In a marked departure, Pakistan on Friday steered clear of accusing India of stirring trouble in strife-torn Balochistan. Despite repeated leading questions pointing to Pakistan's earlier stance that India had a role in destabilizing Balochistan, Foreign Office spokesman Abdul Basit refused to be provoked; maintaining that the government did not want to engage in public recrimination at this juncture.

Fielding questions on Balochistan at the routine briefing of the Foreign Office, Mr. Basit's reply to questions on the involvement of foreign hands in the situation in the province was: “There has been evidence of this. Let us not talk about this now. The Government is cognizant of this and the Government is eager to handle this politically.''

Asked why Baloch separatist leaders took asylum in Europe when Pakistan has traditionally blamed India of supporting them, the spokesman said: “Without blaming any country, there has been evidence of foreign powers trying to destabilize Balochistan. At this stage, it is better not to engage in public recrimination because the Government is working very hard to resolve our own internal problems politically.”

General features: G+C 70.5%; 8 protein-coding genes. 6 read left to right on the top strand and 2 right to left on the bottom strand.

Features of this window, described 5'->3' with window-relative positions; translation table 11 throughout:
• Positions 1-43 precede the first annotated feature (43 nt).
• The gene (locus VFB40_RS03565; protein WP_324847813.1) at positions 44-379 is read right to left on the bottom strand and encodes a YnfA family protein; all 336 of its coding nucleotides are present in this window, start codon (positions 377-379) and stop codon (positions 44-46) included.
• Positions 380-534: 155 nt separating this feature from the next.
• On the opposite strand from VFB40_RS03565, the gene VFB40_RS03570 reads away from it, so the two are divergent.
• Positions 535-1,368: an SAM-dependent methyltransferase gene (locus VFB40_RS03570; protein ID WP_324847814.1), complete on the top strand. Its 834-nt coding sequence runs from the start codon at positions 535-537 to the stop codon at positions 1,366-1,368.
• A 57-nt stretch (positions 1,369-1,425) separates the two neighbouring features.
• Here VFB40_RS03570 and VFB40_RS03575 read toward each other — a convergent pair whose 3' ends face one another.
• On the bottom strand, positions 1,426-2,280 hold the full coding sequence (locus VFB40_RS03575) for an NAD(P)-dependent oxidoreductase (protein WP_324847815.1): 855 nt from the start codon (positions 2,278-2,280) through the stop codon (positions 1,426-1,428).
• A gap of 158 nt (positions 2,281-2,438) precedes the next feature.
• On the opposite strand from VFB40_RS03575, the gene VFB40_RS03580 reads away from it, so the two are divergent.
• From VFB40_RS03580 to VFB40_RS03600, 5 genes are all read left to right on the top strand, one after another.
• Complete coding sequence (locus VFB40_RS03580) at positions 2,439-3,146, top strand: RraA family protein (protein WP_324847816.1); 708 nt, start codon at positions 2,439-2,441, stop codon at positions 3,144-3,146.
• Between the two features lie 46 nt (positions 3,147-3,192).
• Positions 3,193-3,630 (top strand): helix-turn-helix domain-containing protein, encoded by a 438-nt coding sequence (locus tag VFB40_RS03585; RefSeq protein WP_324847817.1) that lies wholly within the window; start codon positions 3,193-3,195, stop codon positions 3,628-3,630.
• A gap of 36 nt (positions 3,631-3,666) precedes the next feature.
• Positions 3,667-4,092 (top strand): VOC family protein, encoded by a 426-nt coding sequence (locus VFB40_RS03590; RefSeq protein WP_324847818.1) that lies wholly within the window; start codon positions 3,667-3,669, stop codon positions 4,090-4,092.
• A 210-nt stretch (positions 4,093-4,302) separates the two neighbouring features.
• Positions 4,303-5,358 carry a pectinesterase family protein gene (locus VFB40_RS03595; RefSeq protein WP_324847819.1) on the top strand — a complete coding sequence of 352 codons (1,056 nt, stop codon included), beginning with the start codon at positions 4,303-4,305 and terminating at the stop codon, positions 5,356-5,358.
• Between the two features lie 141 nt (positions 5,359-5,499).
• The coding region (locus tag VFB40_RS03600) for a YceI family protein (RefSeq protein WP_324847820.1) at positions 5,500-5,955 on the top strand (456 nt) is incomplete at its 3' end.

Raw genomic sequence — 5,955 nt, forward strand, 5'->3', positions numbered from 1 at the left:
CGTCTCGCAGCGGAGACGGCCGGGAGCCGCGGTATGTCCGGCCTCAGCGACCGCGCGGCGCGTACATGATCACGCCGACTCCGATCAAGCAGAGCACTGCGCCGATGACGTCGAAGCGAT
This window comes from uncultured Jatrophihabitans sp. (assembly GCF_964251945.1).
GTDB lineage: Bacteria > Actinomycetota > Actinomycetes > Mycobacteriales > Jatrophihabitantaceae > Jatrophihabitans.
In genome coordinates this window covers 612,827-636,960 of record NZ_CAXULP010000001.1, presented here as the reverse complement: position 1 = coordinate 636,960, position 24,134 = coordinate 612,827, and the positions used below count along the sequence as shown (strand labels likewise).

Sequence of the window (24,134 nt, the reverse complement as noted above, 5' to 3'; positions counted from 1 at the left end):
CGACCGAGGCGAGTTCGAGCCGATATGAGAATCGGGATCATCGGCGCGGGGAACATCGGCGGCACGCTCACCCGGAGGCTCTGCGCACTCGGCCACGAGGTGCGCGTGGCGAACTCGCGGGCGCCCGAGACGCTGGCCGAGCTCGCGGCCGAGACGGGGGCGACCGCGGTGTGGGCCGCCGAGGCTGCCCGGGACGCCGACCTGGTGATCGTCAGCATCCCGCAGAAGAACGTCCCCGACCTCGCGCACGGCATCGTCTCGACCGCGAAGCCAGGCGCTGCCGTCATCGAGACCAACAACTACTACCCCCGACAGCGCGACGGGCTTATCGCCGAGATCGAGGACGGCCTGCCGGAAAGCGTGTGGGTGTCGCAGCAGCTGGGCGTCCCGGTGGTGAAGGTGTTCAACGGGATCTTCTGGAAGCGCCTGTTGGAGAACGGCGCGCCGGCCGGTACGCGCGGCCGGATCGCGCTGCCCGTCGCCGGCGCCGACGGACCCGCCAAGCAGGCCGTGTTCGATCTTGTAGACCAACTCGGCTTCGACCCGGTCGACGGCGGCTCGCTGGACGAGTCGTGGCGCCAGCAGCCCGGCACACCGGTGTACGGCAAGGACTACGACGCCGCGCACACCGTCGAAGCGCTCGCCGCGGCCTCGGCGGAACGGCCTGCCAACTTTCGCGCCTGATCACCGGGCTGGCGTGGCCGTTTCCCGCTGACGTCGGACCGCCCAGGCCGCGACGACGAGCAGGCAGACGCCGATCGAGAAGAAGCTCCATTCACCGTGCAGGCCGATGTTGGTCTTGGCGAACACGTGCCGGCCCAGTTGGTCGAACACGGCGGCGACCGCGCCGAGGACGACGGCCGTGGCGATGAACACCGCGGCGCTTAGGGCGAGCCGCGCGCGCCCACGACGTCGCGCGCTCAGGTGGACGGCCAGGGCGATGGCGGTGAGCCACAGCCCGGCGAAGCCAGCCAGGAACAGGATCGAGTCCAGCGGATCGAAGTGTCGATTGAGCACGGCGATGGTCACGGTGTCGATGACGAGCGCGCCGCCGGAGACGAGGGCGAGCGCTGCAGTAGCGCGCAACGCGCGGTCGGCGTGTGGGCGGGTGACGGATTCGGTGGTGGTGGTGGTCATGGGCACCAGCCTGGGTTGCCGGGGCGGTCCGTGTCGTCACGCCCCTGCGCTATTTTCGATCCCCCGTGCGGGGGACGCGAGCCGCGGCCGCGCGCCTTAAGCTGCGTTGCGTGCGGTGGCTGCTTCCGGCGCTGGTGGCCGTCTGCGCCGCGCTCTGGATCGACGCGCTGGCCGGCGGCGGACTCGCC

On being reminded of the mention of Balochistan in the joint statement issued by India and Pakistan after the two prime ministers met at Sharm-el-Sheikh in Egypt in July 2009 and whether the Foreign Office's refusal to point the accusing finger at New Delhi now reflected a shift in policy, Mr. Basit said: “There has been evidence but we do not want to take names at this juncture;” adding that Pakistan expected other countries not to interfere in its internal affairs.

For long Pakistan has accused India of fishing in the troubled waters of Balochistan — where the demand for independence is gathering steam — but the Indian Government's counter has been that evidence had not been furnished by Islamabad till date.

And, before the Baloch Republican Party chief Baramdagh Bugti moved to Switzerland last year, Islamabad repeatedly claimed that he had been given an Indian passport and was living in Afghanistan with the backing of New Delhi and Kabul. In fact, the Pakistani refrain is that Nawabzada Bugti moved to Switzerland only when relations between Kabul and Islamabad began improving.

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